PetFirst pet dental insurance showing a French bulldog holding a toothbrush in the mouth


Petplan tries their best to treat pets as they treat family. They boast expansive dental coverage options that include oral diseases and dental injuries.

What we love most about Petplan is that they will cover pre-existing conditions if your pet went a full year without showing symptoms for the previously diagnosed illness.

To sign up for a Petplan insurance policy, you must undertake and pay for a general veterinary exam for your pet and a dental exam if that’s not included in the general one. You have to take this exam once a year in order to stay eligible for coverage.

Petplan pet dental insurance with a grey Great Dane


If you travel around a lot with your pet, Nationwide might be the right fit for you. They offer accident and illness dental coverage for your pets wherever you are in the world at any given moment.

What’s more, if you happen to own rabbits, hamsters, guinea pigs, gerbils, mice, or ferrets, Nationwide is the only pet insurance provider that includes dental coverage for these exotic pet types.

Even though Nationwide doesn’t cover enamel hypoplasia, cosmetic teeth procedures, and treating baby teeth, they are one of the cheapest and most trusted insurers out there.

Nationwide pet dental insurance with a dog and tennis balls

Read the full Nationwide Pet Insurance review.


Embrace is great when it comes to covering all dental conditions, from gum disease and gingivitis to periodontitis and facial and jaw traumas.

However, Embrace imposes an annual cap of $1,000 that goes into your dental coverage, meaning that if you surpass this amount, you won’t be covered for the rest of the dental treatments until your next policy renewal date.

Maintaining a healthy oral state for your pets is easily manageable with Embrace since they offer three amazing preventive care plans with $250, $450, or $650 going into your annual dental coverage. These plans include allowance for dental cleanings, dietary supplements, dental sticks and chews, pet-friendly toothbrushes and toothpaste, and annual dental check-ups.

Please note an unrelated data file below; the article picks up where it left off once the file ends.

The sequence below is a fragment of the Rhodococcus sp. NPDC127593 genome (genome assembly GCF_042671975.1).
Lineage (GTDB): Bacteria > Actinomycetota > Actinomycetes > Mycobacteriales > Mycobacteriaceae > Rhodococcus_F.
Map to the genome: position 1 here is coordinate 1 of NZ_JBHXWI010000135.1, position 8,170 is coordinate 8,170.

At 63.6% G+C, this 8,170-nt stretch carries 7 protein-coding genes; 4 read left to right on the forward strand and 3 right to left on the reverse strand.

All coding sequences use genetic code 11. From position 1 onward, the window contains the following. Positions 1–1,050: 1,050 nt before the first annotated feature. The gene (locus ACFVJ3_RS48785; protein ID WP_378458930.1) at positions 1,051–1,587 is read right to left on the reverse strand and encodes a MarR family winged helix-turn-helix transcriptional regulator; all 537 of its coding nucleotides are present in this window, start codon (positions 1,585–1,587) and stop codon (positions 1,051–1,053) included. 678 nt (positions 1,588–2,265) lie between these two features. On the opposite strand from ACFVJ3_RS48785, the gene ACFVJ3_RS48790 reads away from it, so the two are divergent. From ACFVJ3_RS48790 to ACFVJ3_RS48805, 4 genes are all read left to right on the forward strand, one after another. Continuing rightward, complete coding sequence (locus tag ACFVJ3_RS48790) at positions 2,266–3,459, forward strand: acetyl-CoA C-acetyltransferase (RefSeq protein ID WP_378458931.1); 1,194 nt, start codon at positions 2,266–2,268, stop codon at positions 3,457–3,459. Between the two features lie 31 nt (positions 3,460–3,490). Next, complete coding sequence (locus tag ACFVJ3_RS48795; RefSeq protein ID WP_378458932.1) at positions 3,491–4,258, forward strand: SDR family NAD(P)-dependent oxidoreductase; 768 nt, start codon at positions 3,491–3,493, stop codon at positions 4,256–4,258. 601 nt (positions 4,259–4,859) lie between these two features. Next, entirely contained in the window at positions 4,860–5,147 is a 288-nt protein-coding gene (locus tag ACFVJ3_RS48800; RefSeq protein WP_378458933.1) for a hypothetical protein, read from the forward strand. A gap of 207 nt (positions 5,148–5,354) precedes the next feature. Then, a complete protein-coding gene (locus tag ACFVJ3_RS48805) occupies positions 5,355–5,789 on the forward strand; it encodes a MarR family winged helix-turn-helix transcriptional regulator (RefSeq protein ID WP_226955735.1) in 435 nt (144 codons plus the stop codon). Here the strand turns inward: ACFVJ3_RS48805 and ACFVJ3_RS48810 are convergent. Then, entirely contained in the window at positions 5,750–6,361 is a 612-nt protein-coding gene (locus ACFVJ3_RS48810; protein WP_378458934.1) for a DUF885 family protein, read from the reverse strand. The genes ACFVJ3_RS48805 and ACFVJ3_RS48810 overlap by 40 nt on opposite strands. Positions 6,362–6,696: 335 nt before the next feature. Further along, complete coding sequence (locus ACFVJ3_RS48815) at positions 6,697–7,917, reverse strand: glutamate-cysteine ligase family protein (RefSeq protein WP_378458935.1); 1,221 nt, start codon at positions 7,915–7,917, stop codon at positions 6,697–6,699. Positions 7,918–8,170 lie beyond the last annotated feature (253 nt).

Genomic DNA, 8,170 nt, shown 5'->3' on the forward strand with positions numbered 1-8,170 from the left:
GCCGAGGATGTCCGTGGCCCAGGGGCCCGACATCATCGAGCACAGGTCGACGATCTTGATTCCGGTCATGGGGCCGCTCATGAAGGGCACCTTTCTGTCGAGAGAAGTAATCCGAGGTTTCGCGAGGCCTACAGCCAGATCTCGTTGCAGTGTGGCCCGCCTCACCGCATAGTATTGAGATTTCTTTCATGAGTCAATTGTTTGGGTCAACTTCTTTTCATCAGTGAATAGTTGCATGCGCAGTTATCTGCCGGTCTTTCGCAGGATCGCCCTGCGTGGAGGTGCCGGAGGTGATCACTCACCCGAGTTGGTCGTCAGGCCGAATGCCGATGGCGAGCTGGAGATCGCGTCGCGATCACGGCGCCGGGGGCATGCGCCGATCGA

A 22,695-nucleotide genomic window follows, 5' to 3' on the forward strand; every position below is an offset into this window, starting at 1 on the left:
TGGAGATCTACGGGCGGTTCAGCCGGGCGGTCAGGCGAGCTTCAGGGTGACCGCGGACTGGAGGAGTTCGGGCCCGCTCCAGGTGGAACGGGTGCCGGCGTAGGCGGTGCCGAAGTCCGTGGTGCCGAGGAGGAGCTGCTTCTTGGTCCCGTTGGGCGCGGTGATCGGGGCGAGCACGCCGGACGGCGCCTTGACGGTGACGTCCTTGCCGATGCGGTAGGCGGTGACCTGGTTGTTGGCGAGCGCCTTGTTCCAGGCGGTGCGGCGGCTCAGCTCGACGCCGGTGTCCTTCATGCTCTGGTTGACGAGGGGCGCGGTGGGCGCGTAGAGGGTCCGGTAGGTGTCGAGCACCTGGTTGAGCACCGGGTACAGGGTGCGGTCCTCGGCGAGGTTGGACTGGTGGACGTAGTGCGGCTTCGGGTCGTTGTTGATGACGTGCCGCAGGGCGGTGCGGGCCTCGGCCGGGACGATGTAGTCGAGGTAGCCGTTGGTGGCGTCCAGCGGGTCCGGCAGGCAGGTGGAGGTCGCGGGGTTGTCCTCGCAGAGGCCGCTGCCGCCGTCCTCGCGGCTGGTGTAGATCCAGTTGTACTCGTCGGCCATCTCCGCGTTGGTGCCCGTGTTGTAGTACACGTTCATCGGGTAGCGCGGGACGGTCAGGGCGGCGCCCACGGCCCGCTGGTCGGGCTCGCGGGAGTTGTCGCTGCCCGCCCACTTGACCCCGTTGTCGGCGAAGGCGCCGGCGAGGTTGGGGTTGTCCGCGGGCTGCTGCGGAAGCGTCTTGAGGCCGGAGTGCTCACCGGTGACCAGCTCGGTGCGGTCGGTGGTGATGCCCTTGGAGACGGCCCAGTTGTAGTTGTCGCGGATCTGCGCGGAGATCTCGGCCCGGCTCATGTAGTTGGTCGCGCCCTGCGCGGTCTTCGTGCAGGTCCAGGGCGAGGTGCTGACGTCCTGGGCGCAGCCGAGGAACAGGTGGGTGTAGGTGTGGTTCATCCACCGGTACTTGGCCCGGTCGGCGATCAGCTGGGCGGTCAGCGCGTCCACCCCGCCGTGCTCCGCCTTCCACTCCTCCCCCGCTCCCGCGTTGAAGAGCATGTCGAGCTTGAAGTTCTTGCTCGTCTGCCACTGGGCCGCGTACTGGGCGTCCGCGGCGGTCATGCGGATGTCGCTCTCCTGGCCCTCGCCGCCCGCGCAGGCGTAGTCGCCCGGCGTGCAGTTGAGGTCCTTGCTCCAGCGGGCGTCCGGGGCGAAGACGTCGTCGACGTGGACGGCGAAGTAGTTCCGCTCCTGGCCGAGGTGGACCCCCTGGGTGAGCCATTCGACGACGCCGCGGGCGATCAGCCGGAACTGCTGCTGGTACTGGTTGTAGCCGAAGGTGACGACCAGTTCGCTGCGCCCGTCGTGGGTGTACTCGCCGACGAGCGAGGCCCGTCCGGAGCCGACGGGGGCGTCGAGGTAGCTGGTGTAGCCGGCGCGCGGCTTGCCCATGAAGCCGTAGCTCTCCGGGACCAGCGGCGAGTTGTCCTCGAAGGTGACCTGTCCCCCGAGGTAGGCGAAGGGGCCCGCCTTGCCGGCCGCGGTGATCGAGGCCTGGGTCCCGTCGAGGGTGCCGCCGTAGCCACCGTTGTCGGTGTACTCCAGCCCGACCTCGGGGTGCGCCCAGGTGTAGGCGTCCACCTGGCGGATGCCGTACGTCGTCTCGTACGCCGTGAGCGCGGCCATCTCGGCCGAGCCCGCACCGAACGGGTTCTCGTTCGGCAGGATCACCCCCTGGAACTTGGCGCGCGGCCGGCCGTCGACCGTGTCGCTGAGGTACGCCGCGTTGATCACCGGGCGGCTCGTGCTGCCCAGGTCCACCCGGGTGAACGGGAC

Vanishing deductibles and an accident-only plan are also some of the many benefits that come with an Embrace dental insurance policy. They will even reinstate pre-existing conditions that have been classified as cured.

Embrace pet dental insurance

Healthy Paws

Another decent option in the pool of dental coverage plans comes from Healthy Paws. They boast direct vet bill payments, fast claim processing, and unlimited coverage.

While Healthy Paws offer dental accident and illness insurance, they don’t provide a wellness plan, hence won’t cover any routine dental cleanings.

To make sure you always stay eligible for Healthy Paws’ dental coverage, you must follow the advice of your veterinarian and implement preventive methods and products to keep your pets’ dental health in check.

An amazing thing about Healthy Paws is that they regularly donate to animal rescue and care organizations and have helped thousands of homeless animals find shelter.

Healthy Paws pet dental insurance showing a white dog at the vet clinic

Pets Best

Pets Best is one of the most detailed insurance providers, covering an all-encapsulating list of oral and dental conditions.

Pets Best covers anything connected with periodontal disease, including tooth extractions and endodontic procedures for carnassial and canine teeth. However, if your pet has periodontitis before you sign up with them, they must be treated for it in order for the related coverage to become available.

To get covered for treatment and removal of baby teeth, enamel hypoplasia, impacted teeth, and dentigerous cysts, you must sign up with Pets Best before your pet turns 6 months old.

Take note that malocclusions, dental prophylaxis, and dental chews and supplements aren’t covered by Pets Best.

Finally, you can opt for a wellness plan by Pets Best to get coverage for dental cleaning with a $150 in treatment value.